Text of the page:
Georgia Tech Aerial Robotics Team Wins International Competition
Posted August 25, 2008 | Atlanta, GA
The Georgia Tech Aerial Robotics (GTAR) team finished first in the 2008 International Aerial Robotics Competition at the McKenna Soldier Battle Lab facility in Fort Benning, Georgia. Georgia Tech's aerial vehicle completed the greatest portion of the prescribed mission, completing the first, second and part of the final phase of the mission. This mission must be completed by an aerial vehicle system with no assistance from human operators during mission attempts, representing a difficult engineering challenge.
"This competition includes one of the most difficult missions of any engineering competition," said Eric Johnson. "To attempt it, we came with a system that combined proven components developed over the past six years with some new components that were put together over the past year in a challenging system integration effort."
The GTMax-helicopter is based on the Yamaha RMAX helicopter. It was equipped with two general purpose computers, differential GPS, inertial navigation and two cameras. The slung-load system consisted of redundant release mechanisms, a bump-switch to detect hitting a wall to enable retries, a data-link relay and a magnetometer to measure its twist. The rover system included a high-resolution camera, a general-purpose computer to control driving and manage images, and infrared sensors to enable it to effectively move around rooms indoors.
Software was developed by the team for helicopter navigation and flight control, three different image processing and tracking systems (locating correct building based on sign, locating openings and tracking the opening during approach to the window), automated mission management and simulation tools.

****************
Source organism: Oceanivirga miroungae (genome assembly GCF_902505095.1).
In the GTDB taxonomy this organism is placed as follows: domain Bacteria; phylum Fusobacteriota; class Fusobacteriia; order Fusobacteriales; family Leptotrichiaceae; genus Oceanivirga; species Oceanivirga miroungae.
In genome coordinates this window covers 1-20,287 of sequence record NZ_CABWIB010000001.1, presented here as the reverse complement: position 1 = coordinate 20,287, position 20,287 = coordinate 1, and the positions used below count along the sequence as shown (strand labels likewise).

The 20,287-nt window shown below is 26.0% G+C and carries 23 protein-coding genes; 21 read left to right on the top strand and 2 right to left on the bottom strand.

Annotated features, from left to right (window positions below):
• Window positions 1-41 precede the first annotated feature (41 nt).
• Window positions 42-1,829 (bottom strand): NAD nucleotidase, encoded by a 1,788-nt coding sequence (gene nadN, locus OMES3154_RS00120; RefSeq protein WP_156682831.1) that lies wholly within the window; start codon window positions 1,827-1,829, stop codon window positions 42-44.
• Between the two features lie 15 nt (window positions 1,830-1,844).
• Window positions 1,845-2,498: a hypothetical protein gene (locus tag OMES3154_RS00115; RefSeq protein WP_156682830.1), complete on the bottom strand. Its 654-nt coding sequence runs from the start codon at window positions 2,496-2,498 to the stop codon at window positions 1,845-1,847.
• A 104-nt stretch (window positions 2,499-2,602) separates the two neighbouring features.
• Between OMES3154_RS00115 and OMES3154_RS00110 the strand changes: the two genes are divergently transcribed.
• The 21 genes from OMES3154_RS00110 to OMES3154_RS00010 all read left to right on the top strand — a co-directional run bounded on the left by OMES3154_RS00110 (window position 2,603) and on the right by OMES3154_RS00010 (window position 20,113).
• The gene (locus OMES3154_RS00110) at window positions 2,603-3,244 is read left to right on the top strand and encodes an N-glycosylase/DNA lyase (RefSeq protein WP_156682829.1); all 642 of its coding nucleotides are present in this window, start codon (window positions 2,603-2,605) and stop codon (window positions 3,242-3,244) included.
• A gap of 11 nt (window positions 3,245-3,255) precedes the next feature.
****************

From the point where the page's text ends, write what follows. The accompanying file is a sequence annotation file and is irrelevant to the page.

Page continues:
"We were delighted that all parts of the system were demonstrated multiple times during our mission attempts," said Johnson. "My worst fear was that the initial part of the mission would fail and all the work that went into later phases would be for naught - like a rover designed to drive on Mars that fails to get off the launch pad."
The Georgia Tech team made four attempts at the complete mission. On all four of these attempts, the GTAR research UAV system (referred to as the GTMax, a small helicopter) automatically flew a three-kilometer flight to a small village and flew a search pattern, looking at the exterior walls of the buildings within. It automatically located a pre-specified sign on one of the buildings, identifying the correct "building of interest" on all but one of the attempts.
The vehicle then automatically flew a search pattern looking for openings into the building. Having selected a suitable opening, it then dropped a 12-foot-long boom on a 90-foot two-wire slung load, allowed to gently descend by use of a spool/damper system. A camera on the boom was then used to steer the boom to the opening on the building. The boom missed the opening in all three attempts, coming within feet of an open door on one attempt.
The plan was to have a small ground robot drop from the boom inside the opening. This rover would then drive within the building and take a picture of a specific item to complete the mission. Due to missing the openings, the rover was dropped outside the building on these attempts, and so it drove around outside the building transmitting images relayed by the 'mother ship' helicopter back to the launch point.
"To finish the mission completely in the required time would have been great, but we are completely happy with the first place finish," said Johnson. "The mission itself can now retire undefeated, for it will be something different next year."
This is the final year for this contest mission, one that teams have attempted since 2001. Since no team completed the entire mission, $80,000 in prize money was distributed among the teams according to how far their system progressed in the mission in 2008. Having come the closest, the Georgia Tech team, getting the closest, will receive a $27,200 prize for its performance.
The competition was sponsored by the Association for Unmanned Vehicle Systems International. The team consists of graduate and undergraduate students from Aerospace and Electrical & Computer Engineering. The team wishes to thank other sponsors of GTAR 2008: Lockheed Martin, Adaptive Flight Inc., and NovAtel.